5 Principles for Trading with a small account.

Trading for a living is fundamentally different from retirement investing, or trading for supplemental-income.  There’s actually a little bit of pressure that goes along with attempting to make your living from trading, especially if you’re not starting with a huge wad of cash.  So if you want to trade for a living, and you don’t have a gazillion dollars to fund your account with, read on to learn a few of the principles that I have used in order to make, and sustain a decent living trading currency.

#1: Take Profit

That’s what trading is all about.  Period.  Taking profit.  You’re not losing money by taking profit.  Your account is not big enough to absorb and sustain drawdown, yet you’re trying to pay bills so you’ve got to get paid.  At this point, the direction your account balance moves is of much greater importance than the speed at which it changes.  Not to mention, there’s some unbreakable and unwritten law of trading that says when your account balance goes down, it drops much faster than you can make it go up.  Don’t test this theory, accept it and let it put the fear of God into you.  The idea is to quit while you’re ahead, every time you get ahead.  Do not concern yourself with how far ahead.  Taking less profit more, results in more profit.

When your balance has grown to something more substantial, you can endorse concepts like “let your winners run”.  For now however, you just can’t.  Doing so will cost you dearly.  There’s nothing wrong with the idea that the vast majority of your trades are closed at break-even or just slightly above.  In fact, with a small account this is desirable.  You’re taking trades, but not losing money.  I’m a huge fan of 10 pips.  I’m a bigger fan of 5 pips.  2 pips will do nicely as well. A pip in the books is a pip earned.   A hundred pips in open PnL is worthless until you take it.  Your chances of success go up proportionally to the age of your account.  Every day, month, year that you trade without losing your account increases the chances that you’ll end up where you want to be.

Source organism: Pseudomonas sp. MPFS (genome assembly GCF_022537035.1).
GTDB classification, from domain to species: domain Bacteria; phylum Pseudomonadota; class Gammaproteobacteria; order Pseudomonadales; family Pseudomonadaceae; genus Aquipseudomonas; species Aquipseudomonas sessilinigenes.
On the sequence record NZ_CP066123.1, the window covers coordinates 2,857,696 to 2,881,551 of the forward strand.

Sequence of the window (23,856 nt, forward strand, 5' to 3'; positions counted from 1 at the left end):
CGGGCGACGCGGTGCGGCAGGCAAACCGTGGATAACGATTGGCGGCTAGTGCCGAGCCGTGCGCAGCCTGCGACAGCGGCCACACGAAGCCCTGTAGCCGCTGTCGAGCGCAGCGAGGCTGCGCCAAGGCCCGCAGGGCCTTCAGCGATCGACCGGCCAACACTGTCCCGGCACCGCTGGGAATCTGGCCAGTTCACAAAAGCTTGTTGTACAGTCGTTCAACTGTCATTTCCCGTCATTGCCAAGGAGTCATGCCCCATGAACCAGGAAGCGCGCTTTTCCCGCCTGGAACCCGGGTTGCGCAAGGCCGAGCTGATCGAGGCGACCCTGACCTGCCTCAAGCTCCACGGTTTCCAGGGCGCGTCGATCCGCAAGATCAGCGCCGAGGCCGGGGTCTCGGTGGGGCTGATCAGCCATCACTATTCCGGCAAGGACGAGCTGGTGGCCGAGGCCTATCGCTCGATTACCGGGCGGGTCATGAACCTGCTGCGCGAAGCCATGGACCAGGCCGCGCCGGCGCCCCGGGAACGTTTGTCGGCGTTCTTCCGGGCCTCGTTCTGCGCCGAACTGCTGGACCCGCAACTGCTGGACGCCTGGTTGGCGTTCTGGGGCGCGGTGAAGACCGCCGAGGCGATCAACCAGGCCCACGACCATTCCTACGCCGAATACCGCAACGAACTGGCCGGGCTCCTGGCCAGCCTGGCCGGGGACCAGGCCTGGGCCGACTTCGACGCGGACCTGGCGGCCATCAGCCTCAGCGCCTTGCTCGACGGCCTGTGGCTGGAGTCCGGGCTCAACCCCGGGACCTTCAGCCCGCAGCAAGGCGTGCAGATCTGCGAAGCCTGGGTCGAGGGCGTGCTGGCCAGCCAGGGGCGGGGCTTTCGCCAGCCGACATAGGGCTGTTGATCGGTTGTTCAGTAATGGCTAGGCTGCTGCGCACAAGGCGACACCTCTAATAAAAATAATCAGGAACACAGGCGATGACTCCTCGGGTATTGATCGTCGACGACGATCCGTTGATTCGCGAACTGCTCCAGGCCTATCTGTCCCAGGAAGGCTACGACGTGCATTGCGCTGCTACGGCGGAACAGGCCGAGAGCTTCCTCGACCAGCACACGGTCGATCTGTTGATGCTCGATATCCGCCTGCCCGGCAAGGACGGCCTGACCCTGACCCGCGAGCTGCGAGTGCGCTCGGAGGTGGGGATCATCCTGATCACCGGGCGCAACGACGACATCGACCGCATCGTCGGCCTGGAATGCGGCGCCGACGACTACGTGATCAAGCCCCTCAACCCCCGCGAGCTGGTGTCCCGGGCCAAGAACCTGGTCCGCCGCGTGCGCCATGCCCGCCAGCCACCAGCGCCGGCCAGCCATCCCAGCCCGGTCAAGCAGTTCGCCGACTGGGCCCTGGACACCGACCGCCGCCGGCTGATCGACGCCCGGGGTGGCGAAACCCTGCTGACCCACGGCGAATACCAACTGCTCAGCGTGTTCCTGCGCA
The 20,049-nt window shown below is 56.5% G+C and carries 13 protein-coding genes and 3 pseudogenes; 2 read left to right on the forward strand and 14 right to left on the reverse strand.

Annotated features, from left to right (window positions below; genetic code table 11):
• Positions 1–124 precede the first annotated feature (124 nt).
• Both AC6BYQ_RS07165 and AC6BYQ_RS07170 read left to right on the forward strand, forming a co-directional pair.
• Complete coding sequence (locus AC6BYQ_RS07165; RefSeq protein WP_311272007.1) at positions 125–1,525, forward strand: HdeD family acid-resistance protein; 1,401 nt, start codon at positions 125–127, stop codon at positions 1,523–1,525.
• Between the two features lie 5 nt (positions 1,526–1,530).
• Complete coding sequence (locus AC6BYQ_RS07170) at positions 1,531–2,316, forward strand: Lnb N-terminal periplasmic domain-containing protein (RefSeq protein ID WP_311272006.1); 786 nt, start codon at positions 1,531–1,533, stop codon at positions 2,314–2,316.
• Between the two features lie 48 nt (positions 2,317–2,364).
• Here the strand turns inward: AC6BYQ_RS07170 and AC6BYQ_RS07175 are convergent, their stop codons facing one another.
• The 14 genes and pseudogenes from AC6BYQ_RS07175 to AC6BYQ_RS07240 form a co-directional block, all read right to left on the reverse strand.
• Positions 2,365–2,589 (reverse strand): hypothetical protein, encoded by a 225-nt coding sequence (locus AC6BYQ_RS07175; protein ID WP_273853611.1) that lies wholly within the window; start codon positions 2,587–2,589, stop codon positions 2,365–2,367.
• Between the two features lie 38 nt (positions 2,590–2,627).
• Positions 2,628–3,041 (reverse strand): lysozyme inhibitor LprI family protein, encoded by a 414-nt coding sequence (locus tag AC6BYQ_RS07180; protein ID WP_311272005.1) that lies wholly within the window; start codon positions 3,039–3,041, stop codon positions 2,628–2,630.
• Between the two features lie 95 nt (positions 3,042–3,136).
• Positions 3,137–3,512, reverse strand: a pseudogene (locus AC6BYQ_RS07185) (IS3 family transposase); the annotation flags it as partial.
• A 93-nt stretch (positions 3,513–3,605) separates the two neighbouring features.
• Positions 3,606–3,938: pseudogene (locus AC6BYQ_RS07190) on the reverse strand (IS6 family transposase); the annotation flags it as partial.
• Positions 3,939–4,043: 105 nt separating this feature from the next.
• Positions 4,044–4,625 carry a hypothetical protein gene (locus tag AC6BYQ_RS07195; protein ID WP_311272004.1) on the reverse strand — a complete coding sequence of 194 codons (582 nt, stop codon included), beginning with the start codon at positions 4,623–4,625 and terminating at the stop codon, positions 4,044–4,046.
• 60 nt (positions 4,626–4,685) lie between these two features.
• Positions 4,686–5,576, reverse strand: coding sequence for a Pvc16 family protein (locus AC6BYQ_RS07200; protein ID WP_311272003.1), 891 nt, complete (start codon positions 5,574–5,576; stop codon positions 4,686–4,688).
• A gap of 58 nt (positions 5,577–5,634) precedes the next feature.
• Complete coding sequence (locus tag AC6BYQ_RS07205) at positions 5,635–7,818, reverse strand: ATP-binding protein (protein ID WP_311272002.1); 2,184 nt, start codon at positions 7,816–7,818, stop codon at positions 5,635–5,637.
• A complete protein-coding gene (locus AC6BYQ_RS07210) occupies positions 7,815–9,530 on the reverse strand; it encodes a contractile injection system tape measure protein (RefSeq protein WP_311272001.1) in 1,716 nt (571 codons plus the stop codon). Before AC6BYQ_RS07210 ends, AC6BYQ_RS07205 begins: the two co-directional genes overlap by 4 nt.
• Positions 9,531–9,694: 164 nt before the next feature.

#2: Size Matters

Trade size.  What a debatable topic. Everything is relative.  The viability of your “system” is relative to your capacity to implement it properly.  The amount of income your pips represent is relative to your trade size.  With a small account and a “must-produce” scenario, a constant trade size relative to account balance simply does not work over the long haul.  At least not with the degree of efficiency required to pay the bills, leading instead to step-forward/step-backward, sideways behavior in your account. Don’t get me wrong, I’m not advocating trading as big as you can, this destroys accounts.  I am saying however, that you’re not going to pay many bills trading micro-lots.  This goes hand in hand with #1 above.  If you put a couple of standard lots on a trade with a $5k account, you had better be taking profit quickly.  Margin Calls suck.  If you are intent on 20 pips, 50 pips or more, then your size needs to be much smaller than you want it to be.  A mini-lot for every $10k in your account.  This will definitely grow your account, but not if you need to pay bills with it.

#3: Do something else

90% of a day trader’s day is spent NOT trading.  You need a finish line, every day.  Whether you make money, lose money, or break even, there must come a time every day when you are finished.  Don’t trade because the market is open and you want to make money, trade because an opportunity that you are prepared to capitalize on has presented itself.  These are fewer and further between than most people think.  You’re undercapitalized and over-leveraged.  In this situation, an impulsive trade is like arming a nuclear bomb in your trading account.  There will be no recovery after it blows.

A higher level of risk has been assumed by trading larger relative to your account balance than anyone ought to feel comfortable with.  This elevated risk must be offset as much as possible by a) reducing the trades you take to only the absolute most probable to succeed, and b) limiting exposure time in the market. If you’ve been between 2 and 5 pips in profit for an hour, CLOSE the trade.  You’re finished.

One of the things I love most about trading, is all the glorious time off.  Your reward for doing a good job, is to take the rest of the day off.  Your punishment for screwing up, is to take the rest of the day off.